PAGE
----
Mixier Use

<p> A recent event organized by <a href="http://www.good.is" target="_blank" title="Good Magazine">Good Magazine</a>, <a href="http://www.sheridanhawkes.com" target="_blank" title="Sheridan/Hawkes Collaborative">Sheridan/Hawkes Collaborative</a> and <a href="http://www.popsiclesforeveryone.org/" target="_blank" title="The Public Studio">The Public Studio</a> brought together about 30 civic-minded designers, planners and architects to come up with some ways to improve the urban environment of Los Angeles. It was a big question to tackle in one afternoon, with a huge array of possible solutions. The crowd was split up into five separate groups and surprisingly, each came up with a similar answer: taco trucks. OK, not taco trucks specifically, but the essence of taco trucks and what they bring to the city.

December 10, 2009, 9:17 AM PST

By Nate Berg


A recent event organized by Good Magazine, Sheridan/Hawkes Collaborative and The Public Studio brought together about 30 civic-minded designers, planners and architects to come up with some ways to improve the urban environment of Los Angeles. It was a big question to tackle in one afternoon, with a huge array of possible solutions. The crowd was split up into five separate groups and surprisingly, each came up with a similar answer: taco trucks. OK, not taco trucks specifically, but the essence of taco trucks and what they bring to the city.

They're informal, they're impermanent-yet-reliable, they're small local business, and they activate the street. Overall they represent a unique blend of private business and public space that puts dollars in the local economy and eyes on the streets.


A bunch of people trying to make L.A. better. (Photo by Eric Drachman)

That's how taco trucks came to be a central element of the ideas in each of the plans devised by these five groups of civic-minded people to improve the city of Los Angeles. The group into which I added my meager two cents used the idea of the taco truck as a launching pad for a broader vision of established 'flexible' zones that could harbor a variety of temporary uses, both public and private. As we quickly bounced ideas off of each other, one revelation stuck out to me and that was the absence of that unique blend of private and public in most development projects. Sure, there are public plazas in front of skyscrapers and outdoor seating at cafes, but not too many instances where the public-ness doesn't seem tacked on or the private-ness doesn't seem like an invasion. The lines between public and private are appropriately clear, but do their physical locations have to be as distinctly separated?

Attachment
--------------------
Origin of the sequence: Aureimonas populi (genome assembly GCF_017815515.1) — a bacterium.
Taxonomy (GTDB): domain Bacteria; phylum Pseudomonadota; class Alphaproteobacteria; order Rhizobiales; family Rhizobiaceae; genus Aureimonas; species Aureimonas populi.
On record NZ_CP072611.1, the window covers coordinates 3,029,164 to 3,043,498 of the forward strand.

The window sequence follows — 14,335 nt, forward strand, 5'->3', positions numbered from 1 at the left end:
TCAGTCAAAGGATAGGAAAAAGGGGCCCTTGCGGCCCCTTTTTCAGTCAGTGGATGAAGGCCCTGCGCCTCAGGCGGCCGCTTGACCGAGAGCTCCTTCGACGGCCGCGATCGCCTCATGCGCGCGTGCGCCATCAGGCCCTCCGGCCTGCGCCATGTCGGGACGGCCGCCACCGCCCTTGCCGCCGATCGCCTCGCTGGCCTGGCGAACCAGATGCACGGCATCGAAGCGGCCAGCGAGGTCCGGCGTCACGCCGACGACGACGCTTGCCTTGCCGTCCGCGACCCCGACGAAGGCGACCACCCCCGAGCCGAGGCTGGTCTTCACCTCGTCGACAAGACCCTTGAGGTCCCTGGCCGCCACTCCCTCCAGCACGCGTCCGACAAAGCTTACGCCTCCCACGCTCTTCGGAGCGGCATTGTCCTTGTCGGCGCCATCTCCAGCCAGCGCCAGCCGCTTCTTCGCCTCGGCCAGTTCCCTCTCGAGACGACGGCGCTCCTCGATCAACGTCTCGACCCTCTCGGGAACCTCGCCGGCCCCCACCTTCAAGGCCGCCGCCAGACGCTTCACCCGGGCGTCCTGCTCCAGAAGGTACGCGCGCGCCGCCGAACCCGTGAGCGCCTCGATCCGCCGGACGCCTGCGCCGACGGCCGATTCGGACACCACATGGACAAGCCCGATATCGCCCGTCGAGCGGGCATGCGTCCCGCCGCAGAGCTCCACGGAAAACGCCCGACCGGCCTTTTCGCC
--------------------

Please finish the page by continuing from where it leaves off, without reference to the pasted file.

Think of a typical mixed use project, a building with a few retail shops on the street level and some apartments on the floor or two above. The proximity creates an implicit connection between resident and local (or at least nearby) merchants, forms an economic bond and activates the street to make a livelier, more vibrant neighborhood. So you have private homes and private businesses and you throw in some shoppers and you've got a mixed-use, mixed-activity space. Granted, that arrangement might not be right for everyone or every place, but the resulting benefits to streetlife are pretty clear, I think.

But what if there were space within that project for public meetings, or a rentable kiosk space in front of the building where fruit peddlers could stand, or an open space that holds vendors during the day and outdoor events at night? Mixed use, it sometimes seems, just isn't mixed enough. Maybe mixed use needs to get mixier. Should publicly available space be zoned into new projects? Maybe, but that prospect opens a lot of questions about what "public" really means. Should temporary spaces be able to house multiple types of uses depending on the time of day and season? It might work, with the right combination of entrepreneurship, market forces and administration. Maybe it's easier said than done, but I think it's worth considering. The mixed use projects we've seen in recent years are an improvement from the single-use zoning chokehold of the past, but simply limiting our developments to a mix of two or three uses might not be doing enough to create more active and attractive places in our cities.

 


Nate Berg

Nate Berg is a former contributing editor for Planetizen and a freelance journalist. He has contributed to The New York Times, National Public Radio, Wired, Fast Company, Metropolis, Next American City, Dwell, the Christian Science Monitor, the Guardian, and Domus, among others.

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